President Donald Trump has called for Congress to bring in strong background checks and immigration reform in response to two mass shootings over the weekend that left 29 people dead and dozens more injured.
“We cannot let those killed in El Paso, Texas, and Dayton, Ohio, die in vain,” Trump wrote on Twitter early Aug. 5. “Likewise for those so seriously wounded. We can never forget them, and those many who came before them. Republicans and Democrats must come together and get strong background checks, perhaps marrying this legislation with desperately needed immigration reform.”
….this legislation with desperately needed immigration reform. We must have something good, if not GREAT, come out of these two tragic events!
— Donald J. Trump (@realDonaldTrump) August 5, 2019
“We must have something good, if not GREAT, come out of these two tragic events!” he added.
The nation is still grappling over the two separate shootings in Dayton, Ohio, and El Paso, Texas, in less than a 24 hour period.
In El Paso, Texas, Gov. Greg Abbott and law enforcement said 20 people were killed and 26 others wounded on Aug. 3 in a shopping center attack. The suspect is currently in custody and his motives are under investigation.
Meanwhile, in Dayton, nine people were killed, including the shooter’s own sister, and 27 more were wounded after a man clad in body armor fired into a downtown district on Aug. 4. He was shot dead by police shortly after opening fire. A motive wasn’t immediately clear.
Trump condemned the mass murders in an Aug. 4 proclamation that honored the victims while ordering the U.S. flag to be flown at half-staff at the White House and all other public buildings.
“We condemn these hateful and cowardly acts,” Trump said in the proclamation. “Through our grief, America stands united with the people of El Paso and Dayton. May God be with the victims of these two horrific crimes and bring aid and comfort to their families and friends.”
“Our nation mourns with those whose loved ones were murdered in the tragic shootings in El Paso, Texas, and Dayton, Ohio, and we share in the pain and suffering of all those who were injured in these two senseless attacks,” he said.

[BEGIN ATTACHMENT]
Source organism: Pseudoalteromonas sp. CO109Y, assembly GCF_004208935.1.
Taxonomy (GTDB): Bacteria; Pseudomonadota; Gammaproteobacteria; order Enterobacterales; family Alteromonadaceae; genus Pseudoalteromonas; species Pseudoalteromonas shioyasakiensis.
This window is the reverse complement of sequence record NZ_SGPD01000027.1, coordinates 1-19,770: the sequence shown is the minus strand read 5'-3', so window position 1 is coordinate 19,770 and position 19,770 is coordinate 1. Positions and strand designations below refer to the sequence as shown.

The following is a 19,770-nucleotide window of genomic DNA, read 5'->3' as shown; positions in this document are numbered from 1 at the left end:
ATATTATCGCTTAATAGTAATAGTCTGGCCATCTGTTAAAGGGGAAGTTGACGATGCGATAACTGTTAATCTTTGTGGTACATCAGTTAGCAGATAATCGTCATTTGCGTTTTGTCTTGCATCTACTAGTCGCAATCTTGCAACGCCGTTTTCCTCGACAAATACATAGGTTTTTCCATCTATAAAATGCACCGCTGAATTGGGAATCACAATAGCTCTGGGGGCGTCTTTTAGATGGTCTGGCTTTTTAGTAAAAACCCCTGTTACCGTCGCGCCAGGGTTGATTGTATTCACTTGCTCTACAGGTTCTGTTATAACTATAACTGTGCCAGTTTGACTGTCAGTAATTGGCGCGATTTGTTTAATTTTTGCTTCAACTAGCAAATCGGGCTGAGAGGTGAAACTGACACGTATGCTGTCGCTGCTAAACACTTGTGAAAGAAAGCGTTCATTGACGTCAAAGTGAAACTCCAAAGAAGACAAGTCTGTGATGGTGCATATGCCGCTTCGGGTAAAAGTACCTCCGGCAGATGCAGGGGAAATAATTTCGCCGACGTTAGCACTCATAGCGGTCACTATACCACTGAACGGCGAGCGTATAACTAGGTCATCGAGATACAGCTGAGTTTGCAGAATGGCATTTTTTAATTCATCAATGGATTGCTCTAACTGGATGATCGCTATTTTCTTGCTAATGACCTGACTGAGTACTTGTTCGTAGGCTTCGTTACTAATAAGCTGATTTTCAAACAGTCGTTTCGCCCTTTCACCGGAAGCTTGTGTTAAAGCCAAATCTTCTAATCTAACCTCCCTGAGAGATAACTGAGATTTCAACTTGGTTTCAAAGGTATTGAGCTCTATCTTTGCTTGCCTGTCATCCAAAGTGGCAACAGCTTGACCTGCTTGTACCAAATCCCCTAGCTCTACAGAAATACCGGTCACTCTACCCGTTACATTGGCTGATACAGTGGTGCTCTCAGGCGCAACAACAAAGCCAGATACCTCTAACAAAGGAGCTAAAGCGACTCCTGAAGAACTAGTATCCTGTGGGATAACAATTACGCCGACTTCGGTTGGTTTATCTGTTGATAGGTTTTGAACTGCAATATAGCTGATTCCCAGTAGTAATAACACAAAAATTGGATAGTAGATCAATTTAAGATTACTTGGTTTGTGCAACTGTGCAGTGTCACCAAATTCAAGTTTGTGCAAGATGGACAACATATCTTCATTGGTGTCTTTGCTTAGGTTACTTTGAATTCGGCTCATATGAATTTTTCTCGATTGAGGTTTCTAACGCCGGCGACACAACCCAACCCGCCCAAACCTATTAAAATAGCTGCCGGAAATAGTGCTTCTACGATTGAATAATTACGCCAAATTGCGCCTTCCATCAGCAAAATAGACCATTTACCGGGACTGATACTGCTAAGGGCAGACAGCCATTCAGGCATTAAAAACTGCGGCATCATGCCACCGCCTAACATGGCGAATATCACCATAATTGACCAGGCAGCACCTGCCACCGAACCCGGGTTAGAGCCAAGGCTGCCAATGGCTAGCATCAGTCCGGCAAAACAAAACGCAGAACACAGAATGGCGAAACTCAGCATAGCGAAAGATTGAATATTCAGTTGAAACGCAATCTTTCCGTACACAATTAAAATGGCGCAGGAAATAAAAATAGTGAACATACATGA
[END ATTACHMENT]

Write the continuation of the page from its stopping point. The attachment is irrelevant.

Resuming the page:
The president also told reporters in Morristown, New Jersey, on his way back to Washington on Aug. 4, that he vowed to take care of the problem and that “hate has no place in our country.”
U.S. President Donald Trump denounced the two mass shootings in Ohio and Texas while speaking to reporters in Morristown, New Jersey, on his way back to Washington, Sunday, August 4. He said, “hate has no place in our country,” and that “we’re going to take care” of the problem. pic.twitter.com/BJ4a9Lru8x
— The Voice of America (@VOANews) August 4, 2019
Trump previously said he wanted to bring in “very strong on background checks” and focus on the mental health of potential gun buyers after meeting survivors and family members of the Parkland, Florida shooting.
“And I just want to say before we really begin—because I want to hear your input—we’re going to be very strong on background checks. We’re going to be doing very strong background checks. Very strong emphasis on the mental health of somebody. And we are going to do plenty of other things,” Trump said.
Earlier this year, the House passed two bills to bolster background checks on firearms purchases. One of the bills allows a review period of up to 10 days for background checks, while the other requires federal background checks for all gun sales and transfers, including those sold online and at gun shows. But the White House said it would veto the Democrat-led bills as they do not sufficiently protect gun owners’ Second Amendment rights.
Trump has passed several measures in addressing gun violence and mass shootings in the past. In 2018, the Trump administration enacted the Fix NICS Act, which strengthens the background checks for firearm purchases, and the STOP School Violence Act, which improves school security “by providing students and teachers with the tools they need to recognize, respond quickly to, and prevent acts of violence,” according to the Bureau of Justice Assistance.
Moreover, Trump signed a memorandum in February last year directing the Justice Department to ban all bump stock devices and other devices that “turn legal weapons into machine guns.”
Epoch Times reporter Bowen Xiao and The Associated Press contributed to this report.